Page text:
Traces of viral activity have been found in a mysteriously dwindling population of Pacific salmon, hinting at an explanation for deaths that have so far baffled scientists.

In fish returning to Canada’s Fraser River, site of the die-off and home to one of North America’s last great sockeye sa... Read More

New Genetically Modified Chickens Can't Transmit Bird Flu, Scientists Say

Future chicken cutlets may come from birds that have been genetically modified to resist bird flu, after a breakthrough in Britain announced this week. Researchers have produced chickens that cannot spread avian flu to other chickens, a major step toward protecting birds — and humans — from the ... Read More

Scientists Sequence Gut Microbes of Premature Infant

Scientists have for the first time sequenced and reconstructed the genomes of most of the microbes in the gut of a premature newborn and documented how the microbe populations changed over time.

Further studies involving more infants could eventually help researchers understand the causes of ... Read More

Microbes in Our Gut Regulate Genes That Control Obesity and Inflammation

If you are looking to lose weight in the coming year, you may need help from an unexpected place: the bacteria in your gut. That's because scientists have discovered that the bacteria living in your intestines may play a far more significant role in weight loss and gastrointestinal problems than... Read More

MOSAR - Combating antimicrobial resistance of bacteria in hospitals

MOSAR aims to significantly advance our knowledge regarding the control of antimicrobial resistance of bacteria responsible for major and emerging nosocomial diseases in hospitals, which are now spreading into communities. MOSAR will examine the factors determining the dynamics of spread of AMRB... Read More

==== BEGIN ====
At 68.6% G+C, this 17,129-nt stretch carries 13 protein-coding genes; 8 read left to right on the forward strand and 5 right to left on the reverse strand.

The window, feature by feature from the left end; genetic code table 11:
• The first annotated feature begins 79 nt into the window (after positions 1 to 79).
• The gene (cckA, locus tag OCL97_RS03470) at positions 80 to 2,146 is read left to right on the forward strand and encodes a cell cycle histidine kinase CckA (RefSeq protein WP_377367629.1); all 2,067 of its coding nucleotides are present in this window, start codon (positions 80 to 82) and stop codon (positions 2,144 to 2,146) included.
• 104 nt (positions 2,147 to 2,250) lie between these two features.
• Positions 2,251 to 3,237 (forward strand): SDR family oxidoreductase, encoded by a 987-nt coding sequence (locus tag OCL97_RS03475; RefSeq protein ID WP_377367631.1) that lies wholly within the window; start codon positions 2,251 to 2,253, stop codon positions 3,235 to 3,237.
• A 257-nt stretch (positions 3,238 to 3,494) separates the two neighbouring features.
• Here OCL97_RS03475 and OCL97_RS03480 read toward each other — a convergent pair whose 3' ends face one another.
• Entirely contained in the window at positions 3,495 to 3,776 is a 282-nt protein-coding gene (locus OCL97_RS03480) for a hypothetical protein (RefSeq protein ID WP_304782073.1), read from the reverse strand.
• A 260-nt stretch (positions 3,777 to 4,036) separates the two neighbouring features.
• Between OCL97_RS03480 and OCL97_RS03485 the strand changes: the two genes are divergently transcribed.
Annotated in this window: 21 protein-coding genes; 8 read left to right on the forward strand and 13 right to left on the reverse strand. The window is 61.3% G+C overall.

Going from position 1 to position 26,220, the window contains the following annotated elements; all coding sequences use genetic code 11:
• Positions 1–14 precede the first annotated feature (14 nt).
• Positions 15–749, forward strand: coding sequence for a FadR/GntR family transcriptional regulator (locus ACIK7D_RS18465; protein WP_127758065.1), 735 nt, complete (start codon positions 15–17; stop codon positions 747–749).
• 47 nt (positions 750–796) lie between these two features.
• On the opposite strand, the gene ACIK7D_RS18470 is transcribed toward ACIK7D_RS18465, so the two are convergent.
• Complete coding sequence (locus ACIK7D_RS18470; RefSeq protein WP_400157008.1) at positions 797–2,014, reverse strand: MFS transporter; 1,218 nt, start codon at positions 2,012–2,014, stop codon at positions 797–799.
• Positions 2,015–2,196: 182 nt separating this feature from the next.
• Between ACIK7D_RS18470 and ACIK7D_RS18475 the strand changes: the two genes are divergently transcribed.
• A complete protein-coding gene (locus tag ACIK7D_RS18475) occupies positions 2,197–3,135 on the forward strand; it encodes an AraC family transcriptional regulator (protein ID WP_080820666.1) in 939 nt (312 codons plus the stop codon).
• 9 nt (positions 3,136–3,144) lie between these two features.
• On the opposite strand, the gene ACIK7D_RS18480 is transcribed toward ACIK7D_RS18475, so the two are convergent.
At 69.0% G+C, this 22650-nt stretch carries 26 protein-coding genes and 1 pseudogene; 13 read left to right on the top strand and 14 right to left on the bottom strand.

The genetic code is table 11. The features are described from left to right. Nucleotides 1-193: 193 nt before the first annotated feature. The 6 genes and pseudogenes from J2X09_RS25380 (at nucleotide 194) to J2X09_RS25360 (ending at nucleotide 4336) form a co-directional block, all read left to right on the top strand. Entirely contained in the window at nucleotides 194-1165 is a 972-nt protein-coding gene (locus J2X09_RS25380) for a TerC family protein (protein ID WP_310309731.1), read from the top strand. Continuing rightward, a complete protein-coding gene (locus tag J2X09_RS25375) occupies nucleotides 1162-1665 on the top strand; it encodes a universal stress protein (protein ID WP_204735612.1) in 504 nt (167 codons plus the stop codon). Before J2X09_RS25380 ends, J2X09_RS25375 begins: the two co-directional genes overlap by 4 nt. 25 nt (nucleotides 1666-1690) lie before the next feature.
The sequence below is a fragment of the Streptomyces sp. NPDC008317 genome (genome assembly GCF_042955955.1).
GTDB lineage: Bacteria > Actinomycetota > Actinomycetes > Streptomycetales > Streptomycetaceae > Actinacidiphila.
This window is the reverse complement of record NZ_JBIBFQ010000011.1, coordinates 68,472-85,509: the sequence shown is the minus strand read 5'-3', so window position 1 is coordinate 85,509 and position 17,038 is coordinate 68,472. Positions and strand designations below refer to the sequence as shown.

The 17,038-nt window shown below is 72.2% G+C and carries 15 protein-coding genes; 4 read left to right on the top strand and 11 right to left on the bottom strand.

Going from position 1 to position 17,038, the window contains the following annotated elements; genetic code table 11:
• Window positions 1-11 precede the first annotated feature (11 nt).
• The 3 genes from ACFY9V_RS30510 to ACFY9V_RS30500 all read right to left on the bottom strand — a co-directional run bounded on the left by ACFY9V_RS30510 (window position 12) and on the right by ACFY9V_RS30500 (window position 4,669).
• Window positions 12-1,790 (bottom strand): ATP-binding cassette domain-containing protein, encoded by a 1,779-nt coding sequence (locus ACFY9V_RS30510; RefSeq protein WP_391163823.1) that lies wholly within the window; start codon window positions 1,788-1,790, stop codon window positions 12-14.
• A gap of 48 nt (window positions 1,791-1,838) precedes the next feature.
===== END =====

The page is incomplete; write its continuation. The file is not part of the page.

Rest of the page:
Acne Bug Could Be The Cause Of Your Infections

Previously, researchers thought the detection of P. acnes at the site of these infections was due to contamination from the skin.

For example, an infection at a site within the body after surgery, could have been caused by bacteria transferred to an open wound from the skin during an operati... Read More

Spread of Deadly Virus Tied to Forest Decline

Around 2004, large numbers of aspens in the West began dying off, and with no immediately identifiable cause, scientists dubbed the phenomenon “sudden aspen decline.” Ultimately, the die-back was pinned on a severe 2002 drought and heat wave that left aspen stands vulnerable to pests, cankers an... Read More

Neogen's Rapid Test For Salmonella Enteritidis Receives FDA Approval

Neogen Corporation (Nasdaq: NEOG) announced that its rapid test for Salmonella enteritidis (SE) has been determined by the U.S. Food and Drug Administration (FDA) to be equivalent to the FDA's traditional testing method in accuracy, precision, and sensitivity for detecting SE.

The FDA's deter... Read More

Drug-resistant malaria could spread fast, expert warns

Drug-resistant malaria could spread from southeast Asia to Africa within months, putting millions of children's lives at risk, a leading expert warned on Wednesday.

Nicholas White, professor of tropical medicine at Mahidol University in Bangkok, called for a war before it is too late on the m... Read More

The Oldest Living Thing on Earth? 500,000-Year-Old Bacteria (video)

Complete video at: http://fora.tv/2010/11/15/Rachel_Sussman_The_Worlds_Oldest_Living_Organisms

Photographer Rachel Sussman presents an image of what is most likely the oldest living thing on planet Earth: a specimen of actinobacteria, found in Siberian permafrost. The bacteria are about 500,0... Read More